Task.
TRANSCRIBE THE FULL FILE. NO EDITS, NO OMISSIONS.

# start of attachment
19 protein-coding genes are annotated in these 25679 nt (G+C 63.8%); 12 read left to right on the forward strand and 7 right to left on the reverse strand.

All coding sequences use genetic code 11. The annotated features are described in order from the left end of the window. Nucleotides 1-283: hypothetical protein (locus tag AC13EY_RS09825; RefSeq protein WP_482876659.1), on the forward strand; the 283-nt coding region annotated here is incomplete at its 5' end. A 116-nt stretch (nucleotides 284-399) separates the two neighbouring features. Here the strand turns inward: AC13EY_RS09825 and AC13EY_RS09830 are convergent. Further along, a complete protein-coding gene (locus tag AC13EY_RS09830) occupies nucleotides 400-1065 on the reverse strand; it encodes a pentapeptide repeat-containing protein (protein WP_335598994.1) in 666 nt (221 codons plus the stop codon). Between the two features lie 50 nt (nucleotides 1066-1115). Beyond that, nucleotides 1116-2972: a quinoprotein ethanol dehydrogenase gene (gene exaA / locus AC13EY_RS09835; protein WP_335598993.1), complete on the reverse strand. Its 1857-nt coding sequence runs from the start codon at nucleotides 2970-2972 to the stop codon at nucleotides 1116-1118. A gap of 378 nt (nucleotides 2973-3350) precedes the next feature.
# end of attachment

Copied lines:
19 protein-coding genes are annotated in these 25679 nt (G+C 63.8%); 12 read left to right on the forward strand and 7 right to left on the reverse strand.

All coding sequences use genetic code 11. The annotated features are described in order from the left end of the window. Nucleotides 1-283: hypothetical protein (locus tag AC13EY_RS09825; RefSeq protein WP_482876659.1), on the forward strand; the 283-nt coding region annotated here is incomplete at its 5' end. A 116-nt stretch (nucleotides 284-399) separates the two neighbouring features. Here the strand turns inward: AC13EY_RS09825 and AC13EY_RS09830 are convergent. Further along, a complete protein-coding gene (locus tag AC13EY_RS09830) occupies nucleotides 400-1065 on the reverse strand; it encodes a pentapeptide repeat-containing protein (protein WP_335598994.1) in 666 nt (221 codons plus the stop codon). Between the two features lie 50 nt (nucleotides 1066-1115). Beyond that, nucleotides 1116-2972: a quinoprotein ethanol dehydrogenase gene (gene exaA / locus AC13EY_RS09835; protein WP_335598993.1), complete on the reverse strand. Its 1857-nt coding sequence runs from the start codon at nucleotides 2970-2972 to the stop codon at nucleotides 1116-1118. A gap of 378 nt (nucleotides 2973-3350) precedes the next feature.